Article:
Always remember safety Fist Have heavy gloves, or chemical resistant gloves when making hydrated alumina. Safety glasses are important. Have a fire extinguisher handy, (if you need to use a fire extiquisher, a lid must be put on, or when it gets oxygen it will re-ignite if over the flash point, 288 C about 550 it will catch afire The soap making portion does get up to 270C or 518F.) and make sure you have a sturdy lid and covers for all openings on the vessel that you make the compound in Usually covering the vessel, if on fire, and putting a metal weight over it, will smother the fire and it will be out, NEVER make the compound in an open shallow container, It will catch on fire, (experience speaks) always use something with high sides, and narrow a coffe pot, a high sided cast iron kettle (make a heavy gauge custom lid) . It can and will catch on fire sometime, so be prepared. NEVER leave the compound when working on it, out of your sight, you should be in arms distance of it at all times! Do not make less than 300 grams of compound, the smaller the batch the harder to control the temperature. When molding cylinders, clean the mold, well so wax does not drip off and catch on fire, in the oven or pre-heating apparatus.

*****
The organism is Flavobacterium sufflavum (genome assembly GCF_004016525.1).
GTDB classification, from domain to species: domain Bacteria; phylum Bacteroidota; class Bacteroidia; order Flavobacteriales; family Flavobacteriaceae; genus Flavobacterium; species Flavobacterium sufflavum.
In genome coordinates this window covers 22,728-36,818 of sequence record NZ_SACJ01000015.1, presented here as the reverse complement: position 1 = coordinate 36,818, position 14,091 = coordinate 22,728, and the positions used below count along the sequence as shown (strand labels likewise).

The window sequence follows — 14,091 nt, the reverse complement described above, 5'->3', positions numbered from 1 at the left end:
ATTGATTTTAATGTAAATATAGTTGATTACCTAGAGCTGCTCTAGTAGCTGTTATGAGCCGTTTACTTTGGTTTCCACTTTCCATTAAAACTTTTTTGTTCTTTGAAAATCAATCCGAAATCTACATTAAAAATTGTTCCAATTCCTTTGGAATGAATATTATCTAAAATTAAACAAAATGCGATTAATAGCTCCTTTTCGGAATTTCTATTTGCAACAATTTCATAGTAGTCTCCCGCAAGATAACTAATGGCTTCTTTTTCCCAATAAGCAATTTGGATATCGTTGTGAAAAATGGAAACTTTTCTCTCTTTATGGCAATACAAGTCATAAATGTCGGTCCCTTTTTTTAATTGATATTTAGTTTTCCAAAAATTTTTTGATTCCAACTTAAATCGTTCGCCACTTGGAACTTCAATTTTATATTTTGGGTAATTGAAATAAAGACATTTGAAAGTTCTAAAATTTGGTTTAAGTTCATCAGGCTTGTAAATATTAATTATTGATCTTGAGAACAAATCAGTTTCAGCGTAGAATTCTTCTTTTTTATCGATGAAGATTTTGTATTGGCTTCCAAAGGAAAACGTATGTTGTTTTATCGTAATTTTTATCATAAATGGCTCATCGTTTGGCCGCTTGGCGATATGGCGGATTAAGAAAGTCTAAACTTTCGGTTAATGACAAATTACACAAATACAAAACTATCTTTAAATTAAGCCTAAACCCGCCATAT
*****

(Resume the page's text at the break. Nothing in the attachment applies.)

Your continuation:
The soap portion

stearic acid 93.173 % (408 grams)
sodium hydroxide 6.5% (29 grams)
Aluminum .327% (1.45 grams AL)

Ceresin, paraffin, or beeswax, or montan wax may be used to temper the wax, as a moisture proof, and The percentage is an added amount. Paraffin, is 19.5% as found in Ediphone cylinders, Ceresin 12.9-18.4%, the softer the stearic the less ceresin or paraffin wax.
The percentages can be used for any qty of metallic soap.

First off in a stainless steel medium sauce pan, put in 16 oz of distilled water (if making triple, then increase only 32 oz, and triple additions of hydrated alumina from Richards, oz portion sheet and use a larger container. Tje)
heat the water until it is warm, and steaming a little but not boiling, and add the sodium hydroxide carefully, it will boil and act violently so be careful. Next (I use Reynolds Wrap aluminum foil in the proportion and weight stated) You can change the hardness of the soap by using anything from .25-.50 % and yes that is one quarter to one half of one percent, I find that from .3-.48% yields good wax, if you want to fine tune your compound you can experiment with this range. Rip the aluminum in small strips, adding a little at at time to the solution it will dissolve it, and you will see a silver, green tinge to the solution, very slight. The fumes at this point are bad, so used a mask, or do this outside. You can do it without heating if you want as the sodium hydroxide heats the solution too, I heat it for my use, Mr. Richards does not heat it. Next, while still warm, you need to start filtering the solution, I filter it through 2 coffee filter 3 times the first day, and let it set overnight, and then filter two more times. Wear gloves the solution has sodium hydroxide and thus caustic. Next add ¾ of your stearic acid, and heat it to 190C and follow Mr. Richards, addition sheet, adjust the proportions to the amount of wax you want to make. You should make this outside, and in a tall, pot like an old aluminum coffee pot.
http://www.richardslaboratories.com/ind ... ndard-form You will have to make a similar standard form, or use Mr. Richards amounts of components. The above are from Edison/Aylsworth useful data formula from circa 1893.